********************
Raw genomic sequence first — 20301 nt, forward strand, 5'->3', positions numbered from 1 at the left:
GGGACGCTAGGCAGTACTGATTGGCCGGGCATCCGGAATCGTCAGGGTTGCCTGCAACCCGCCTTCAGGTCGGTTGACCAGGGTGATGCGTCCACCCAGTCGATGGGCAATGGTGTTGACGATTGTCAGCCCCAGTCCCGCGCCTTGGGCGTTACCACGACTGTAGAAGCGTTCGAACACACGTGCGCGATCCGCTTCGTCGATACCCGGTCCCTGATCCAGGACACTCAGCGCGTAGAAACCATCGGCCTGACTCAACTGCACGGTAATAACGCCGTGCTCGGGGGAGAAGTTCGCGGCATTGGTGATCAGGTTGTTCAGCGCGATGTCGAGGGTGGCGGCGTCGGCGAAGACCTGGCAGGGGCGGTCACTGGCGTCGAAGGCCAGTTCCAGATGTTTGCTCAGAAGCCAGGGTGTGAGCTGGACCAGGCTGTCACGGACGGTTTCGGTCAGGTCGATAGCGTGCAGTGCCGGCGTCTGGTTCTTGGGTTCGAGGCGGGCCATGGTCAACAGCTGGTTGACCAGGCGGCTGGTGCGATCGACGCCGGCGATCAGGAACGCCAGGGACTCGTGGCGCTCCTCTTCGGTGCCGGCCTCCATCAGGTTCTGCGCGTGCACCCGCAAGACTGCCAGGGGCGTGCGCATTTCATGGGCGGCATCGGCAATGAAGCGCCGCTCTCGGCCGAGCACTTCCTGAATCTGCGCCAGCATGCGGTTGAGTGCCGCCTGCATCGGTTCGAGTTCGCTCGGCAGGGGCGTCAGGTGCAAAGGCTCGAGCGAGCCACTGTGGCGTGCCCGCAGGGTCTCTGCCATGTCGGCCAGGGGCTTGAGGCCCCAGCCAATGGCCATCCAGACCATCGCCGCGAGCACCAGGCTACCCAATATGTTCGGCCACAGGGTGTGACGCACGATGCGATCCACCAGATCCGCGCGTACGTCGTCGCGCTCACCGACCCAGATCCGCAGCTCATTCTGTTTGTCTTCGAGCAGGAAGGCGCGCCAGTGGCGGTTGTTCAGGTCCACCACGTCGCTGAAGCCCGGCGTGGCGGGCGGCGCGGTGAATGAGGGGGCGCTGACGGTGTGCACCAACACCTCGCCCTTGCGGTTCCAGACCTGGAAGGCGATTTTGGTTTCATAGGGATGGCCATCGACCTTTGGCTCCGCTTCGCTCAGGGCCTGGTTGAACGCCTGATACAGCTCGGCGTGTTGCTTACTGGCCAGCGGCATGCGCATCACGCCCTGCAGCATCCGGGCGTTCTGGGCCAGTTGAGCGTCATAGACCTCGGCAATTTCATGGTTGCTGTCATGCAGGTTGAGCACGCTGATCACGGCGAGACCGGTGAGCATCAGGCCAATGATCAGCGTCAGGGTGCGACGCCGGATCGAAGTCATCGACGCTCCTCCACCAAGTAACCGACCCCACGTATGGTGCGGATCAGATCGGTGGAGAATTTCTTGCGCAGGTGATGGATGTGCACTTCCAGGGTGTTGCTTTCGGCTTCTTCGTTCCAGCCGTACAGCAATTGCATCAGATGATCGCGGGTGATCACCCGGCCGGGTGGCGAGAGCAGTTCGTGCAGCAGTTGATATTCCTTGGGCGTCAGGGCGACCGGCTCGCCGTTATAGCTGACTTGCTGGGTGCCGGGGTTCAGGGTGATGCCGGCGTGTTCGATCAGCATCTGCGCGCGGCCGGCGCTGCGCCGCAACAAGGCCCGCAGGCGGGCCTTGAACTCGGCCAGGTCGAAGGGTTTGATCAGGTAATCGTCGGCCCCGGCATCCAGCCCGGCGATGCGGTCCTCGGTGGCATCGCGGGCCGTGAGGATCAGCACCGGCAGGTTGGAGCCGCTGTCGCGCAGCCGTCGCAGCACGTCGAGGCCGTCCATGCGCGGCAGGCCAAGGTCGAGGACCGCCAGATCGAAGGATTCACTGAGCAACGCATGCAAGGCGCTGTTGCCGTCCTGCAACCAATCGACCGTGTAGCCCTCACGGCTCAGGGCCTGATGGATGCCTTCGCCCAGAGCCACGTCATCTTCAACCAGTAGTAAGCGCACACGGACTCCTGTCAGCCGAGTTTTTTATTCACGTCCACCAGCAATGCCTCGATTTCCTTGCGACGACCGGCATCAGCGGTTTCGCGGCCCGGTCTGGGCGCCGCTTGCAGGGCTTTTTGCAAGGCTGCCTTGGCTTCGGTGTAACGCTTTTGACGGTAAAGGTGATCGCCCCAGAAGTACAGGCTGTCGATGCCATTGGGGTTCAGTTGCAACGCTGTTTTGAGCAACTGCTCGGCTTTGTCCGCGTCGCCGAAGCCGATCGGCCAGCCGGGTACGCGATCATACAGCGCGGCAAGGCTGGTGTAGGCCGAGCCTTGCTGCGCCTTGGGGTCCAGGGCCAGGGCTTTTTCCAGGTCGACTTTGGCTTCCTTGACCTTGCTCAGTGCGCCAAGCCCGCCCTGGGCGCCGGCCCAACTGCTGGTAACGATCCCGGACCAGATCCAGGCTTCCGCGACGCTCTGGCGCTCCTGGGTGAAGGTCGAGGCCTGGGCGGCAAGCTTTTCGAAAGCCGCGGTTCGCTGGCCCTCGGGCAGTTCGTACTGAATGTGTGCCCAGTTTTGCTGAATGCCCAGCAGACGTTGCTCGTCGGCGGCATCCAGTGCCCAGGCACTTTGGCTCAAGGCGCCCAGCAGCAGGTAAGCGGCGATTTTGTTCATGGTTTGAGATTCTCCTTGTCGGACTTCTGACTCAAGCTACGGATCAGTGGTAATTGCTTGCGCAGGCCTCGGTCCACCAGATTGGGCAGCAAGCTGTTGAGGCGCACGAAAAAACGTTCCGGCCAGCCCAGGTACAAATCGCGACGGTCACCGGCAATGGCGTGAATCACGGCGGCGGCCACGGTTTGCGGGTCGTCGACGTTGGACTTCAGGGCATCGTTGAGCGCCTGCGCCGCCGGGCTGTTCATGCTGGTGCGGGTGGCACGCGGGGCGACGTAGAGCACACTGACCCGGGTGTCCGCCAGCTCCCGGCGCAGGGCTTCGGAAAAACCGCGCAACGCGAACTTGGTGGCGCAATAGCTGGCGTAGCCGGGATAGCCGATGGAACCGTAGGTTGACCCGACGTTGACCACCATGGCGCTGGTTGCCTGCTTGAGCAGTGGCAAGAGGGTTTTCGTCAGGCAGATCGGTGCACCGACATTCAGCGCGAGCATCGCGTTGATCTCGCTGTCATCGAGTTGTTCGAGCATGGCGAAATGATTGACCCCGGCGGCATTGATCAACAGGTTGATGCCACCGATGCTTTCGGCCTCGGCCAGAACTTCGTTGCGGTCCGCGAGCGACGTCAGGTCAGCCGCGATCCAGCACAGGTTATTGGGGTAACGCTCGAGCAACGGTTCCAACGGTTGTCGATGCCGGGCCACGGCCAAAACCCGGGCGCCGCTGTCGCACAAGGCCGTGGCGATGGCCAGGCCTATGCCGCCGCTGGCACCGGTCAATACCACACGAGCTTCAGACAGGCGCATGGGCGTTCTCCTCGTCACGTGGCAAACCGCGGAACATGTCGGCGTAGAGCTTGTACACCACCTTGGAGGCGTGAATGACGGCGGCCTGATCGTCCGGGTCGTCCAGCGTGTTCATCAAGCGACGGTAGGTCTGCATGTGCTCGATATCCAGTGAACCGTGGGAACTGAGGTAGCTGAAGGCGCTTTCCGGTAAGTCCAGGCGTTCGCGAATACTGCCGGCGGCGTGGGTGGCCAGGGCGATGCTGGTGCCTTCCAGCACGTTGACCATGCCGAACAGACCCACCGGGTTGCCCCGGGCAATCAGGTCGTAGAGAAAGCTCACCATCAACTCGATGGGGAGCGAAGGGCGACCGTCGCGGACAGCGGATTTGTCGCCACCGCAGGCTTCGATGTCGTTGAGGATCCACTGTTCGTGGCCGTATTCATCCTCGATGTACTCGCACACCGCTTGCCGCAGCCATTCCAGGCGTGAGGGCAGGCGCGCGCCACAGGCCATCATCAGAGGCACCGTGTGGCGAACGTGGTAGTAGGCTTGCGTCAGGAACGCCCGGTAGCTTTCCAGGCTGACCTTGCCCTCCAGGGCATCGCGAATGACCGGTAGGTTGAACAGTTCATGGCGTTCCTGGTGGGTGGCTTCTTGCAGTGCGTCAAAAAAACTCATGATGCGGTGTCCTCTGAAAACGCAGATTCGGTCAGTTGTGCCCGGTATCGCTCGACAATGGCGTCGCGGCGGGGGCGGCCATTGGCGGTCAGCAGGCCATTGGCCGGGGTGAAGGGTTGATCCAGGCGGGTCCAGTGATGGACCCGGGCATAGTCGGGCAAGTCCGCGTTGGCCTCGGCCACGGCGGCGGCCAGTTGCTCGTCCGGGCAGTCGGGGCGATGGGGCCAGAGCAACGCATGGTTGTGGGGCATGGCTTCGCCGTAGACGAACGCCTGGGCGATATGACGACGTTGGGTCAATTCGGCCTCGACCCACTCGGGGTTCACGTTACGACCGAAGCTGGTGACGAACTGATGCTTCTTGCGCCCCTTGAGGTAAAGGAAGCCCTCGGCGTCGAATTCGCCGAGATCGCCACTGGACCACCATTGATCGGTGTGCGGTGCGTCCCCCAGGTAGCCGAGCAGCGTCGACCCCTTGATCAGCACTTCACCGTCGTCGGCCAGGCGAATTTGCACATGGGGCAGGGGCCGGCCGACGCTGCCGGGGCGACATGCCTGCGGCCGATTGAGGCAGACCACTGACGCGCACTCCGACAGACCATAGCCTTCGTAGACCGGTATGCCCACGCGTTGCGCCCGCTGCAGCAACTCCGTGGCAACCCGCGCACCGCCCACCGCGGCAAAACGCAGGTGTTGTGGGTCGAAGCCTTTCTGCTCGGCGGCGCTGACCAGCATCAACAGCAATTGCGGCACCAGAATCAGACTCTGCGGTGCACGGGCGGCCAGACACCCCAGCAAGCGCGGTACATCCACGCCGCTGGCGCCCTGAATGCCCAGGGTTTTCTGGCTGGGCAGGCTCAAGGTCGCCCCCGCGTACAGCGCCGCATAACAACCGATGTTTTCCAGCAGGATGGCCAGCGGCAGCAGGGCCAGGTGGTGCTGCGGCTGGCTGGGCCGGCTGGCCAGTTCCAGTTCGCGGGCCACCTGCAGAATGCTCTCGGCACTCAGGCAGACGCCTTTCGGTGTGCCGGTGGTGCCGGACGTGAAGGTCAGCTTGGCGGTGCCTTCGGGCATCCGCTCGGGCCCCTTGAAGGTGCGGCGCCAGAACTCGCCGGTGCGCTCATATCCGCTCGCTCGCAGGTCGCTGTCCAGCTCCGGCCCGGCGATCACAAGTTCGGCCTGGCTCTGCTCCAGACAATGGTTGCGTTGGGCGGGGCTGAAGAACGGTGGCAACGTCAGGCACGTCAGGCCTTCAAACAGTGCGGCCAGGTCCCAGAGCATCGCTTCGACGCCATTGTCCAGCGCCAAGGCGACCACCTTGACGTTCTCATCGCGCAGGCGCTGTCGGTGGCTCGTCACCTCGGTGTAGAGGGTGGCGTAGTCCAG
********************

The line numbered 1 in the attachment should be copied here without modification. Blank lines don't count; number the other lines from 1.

Raw genomic sequence first — 20301 nt, forward strand, 5'->3', positions numbered from 1 at the left: